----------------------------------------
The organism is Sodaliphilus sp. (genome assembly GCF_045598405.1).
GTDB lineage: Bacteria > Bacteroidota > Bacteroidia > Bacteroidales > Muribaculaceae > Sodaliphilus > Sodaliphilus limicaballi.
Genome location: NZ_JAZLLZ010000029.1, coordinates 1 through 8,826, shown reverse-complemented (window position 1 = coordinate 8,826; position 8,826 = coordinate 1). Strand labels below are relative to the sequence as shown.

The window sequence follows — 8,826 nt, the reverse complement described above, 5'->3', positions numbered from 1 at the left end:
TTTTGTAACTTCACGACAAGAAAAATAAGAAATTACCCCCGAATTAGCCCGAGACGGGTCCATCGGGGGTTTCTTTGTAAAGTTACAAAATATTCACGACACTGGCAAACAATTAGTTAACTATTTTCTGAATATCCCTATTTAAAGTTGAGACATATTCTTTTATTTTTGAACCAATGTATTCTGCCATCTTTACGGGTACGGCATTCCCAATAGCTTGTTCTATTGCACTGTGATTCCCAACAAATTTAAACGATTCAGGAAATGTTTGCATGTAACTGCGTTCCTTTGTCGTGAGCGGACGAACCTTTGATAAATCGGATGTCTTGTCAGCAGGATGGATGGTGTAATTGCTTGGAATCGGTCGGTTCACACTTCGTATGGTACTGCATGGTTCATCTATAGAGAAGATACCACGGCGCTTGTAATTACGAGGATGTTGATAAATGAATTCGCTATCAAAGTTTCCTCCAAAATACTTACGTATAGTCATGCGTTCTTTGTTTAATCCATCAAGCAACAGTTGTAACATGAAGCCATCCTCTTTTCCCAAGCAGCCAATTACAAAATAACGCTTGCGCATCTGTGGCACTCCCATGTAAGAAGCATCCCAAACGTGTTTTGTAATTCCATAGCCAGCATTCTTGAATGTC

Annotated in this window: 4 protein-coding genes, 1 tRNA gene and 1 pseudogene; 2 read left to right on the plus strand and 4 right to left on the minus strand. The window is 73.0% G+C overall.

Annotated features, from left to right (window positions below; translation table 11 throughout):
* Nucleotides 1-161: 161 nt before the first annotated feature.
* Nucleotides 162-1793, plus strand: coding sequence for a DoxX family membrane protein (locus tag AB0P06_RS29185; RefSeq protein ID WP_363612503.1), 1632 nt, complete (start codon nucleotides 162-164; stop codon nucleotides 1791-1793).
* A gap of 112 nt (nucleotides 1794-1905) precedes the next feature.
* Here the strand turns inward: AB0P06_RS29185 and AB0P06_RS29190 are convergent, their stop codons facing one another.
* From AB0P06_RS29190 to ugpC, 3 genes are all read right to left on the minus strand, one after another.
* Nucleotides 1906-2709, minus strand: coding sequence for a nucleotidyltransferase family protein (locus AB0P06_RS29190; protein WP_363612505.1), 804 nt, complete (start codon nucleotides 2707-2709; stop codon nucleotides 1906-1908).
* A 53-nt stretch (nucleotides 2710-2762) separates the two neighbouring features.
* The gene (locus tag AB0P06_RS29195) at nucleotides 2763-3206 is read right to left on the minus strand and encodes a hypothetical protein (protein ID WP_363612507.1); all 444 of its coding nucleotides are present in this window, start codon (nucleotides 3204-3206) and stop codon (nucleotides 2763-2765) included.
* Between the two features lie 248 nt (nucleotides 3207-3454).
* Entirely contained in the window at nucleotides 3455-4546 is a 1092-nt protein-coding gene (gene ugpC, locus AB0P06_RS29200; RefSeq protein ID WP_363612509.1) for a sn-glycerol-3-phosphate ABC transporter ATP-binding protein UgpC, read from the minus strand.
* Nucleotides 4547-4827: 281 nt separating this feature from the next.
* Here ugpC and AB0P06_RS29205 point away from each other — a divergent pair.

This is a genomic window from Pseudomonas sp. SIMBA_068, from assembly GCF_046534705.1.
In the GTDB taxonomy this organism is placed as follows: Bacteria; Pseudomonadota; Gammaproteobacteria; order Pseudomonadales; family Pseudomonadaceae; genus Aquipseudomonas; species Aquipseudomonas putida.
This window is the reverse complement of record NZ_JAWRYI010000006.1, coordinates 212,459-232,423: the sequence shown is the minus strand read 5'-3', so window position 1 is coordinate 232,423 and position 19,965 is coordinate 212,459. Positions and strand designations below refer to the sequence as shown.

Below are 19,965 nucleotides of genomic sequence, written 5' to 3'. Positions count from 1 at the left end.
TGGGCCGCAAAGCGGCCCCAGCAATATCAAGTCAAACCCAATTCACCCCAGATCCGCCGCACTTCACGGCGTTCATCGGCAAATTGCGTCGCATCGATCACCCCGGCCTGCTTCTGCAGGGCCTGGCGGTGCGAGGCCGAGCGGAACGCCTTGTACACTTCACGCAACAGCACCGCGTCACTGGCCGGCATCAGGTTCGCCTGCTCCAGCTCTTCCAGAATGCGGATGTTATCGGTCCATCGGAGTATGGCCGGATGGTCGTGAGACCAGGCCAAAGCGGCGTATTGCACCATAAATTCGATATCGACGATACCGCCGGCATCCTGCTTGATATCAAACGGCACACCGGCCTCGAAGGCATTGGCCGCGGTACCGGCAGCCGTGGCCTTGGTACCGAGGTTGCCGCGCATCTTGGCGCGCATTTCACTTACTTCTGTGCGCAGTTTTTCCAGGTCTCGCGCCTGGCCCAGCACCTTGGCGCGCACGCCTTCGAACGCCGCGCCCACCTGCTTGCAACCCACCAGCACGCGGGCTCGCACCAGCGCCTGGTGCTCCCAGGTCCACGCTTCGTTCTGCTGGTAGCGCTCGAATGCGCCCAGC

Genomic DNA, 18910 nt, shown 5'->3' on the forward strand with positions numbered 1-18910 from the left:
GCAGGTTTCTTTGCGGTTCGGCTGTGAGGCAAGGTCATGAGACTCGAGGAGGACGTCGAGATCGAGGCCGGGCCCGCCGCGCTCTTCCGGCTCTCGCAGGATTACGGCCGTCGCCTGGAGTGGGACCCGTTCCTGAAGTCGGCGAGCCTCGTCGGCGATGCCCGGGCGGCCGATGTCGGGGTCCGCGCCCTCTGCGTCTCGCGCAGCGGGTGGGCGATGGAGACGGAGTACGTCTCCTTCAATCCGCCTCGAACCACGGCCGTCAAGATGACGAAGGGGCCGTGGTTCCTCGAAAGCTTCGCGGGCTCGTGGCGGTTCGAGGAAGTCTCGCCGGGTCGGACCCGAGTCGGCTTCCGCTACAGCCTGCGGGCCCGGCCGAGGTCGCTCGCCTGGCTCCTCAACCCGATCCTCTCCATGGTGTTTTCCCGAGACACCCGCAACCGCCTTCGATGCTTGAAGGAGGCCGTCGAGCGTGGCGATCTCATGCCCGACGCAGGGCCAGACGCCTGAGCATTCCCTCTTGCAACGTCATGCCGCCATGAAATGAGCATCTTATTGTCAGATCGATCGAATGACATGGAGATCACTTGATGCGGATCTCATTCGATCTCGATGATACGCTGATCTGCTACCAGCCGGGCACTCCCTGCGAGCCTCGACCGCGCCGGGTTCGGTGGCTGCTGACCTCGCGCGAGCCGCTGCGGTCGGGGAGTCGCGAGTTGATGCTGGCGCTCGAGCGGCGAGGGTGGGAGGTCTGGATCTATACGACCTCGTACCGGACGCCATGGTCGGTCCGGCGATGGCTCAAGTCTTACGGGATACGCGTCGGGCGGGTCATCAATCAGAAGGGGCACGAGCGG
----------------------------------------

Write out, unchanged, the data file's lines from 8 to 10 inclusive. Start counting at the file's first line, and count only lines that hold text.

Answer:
* Nucleotides 1-161: 161 nt before the first annotated feature.
* Nucleotides 162-1793, plus strand: coding sequence for a DoxX family membrane protein (locus tag AB0P06_RS29185; RefSeq protein ID WP_363612503.1), 1632 nt, complete (start codon nucleotides 162-164; stop codon nucleotides 1791-1793).
* A gap of 112 nt (nucleotides 1794-1905) precedes the next feature.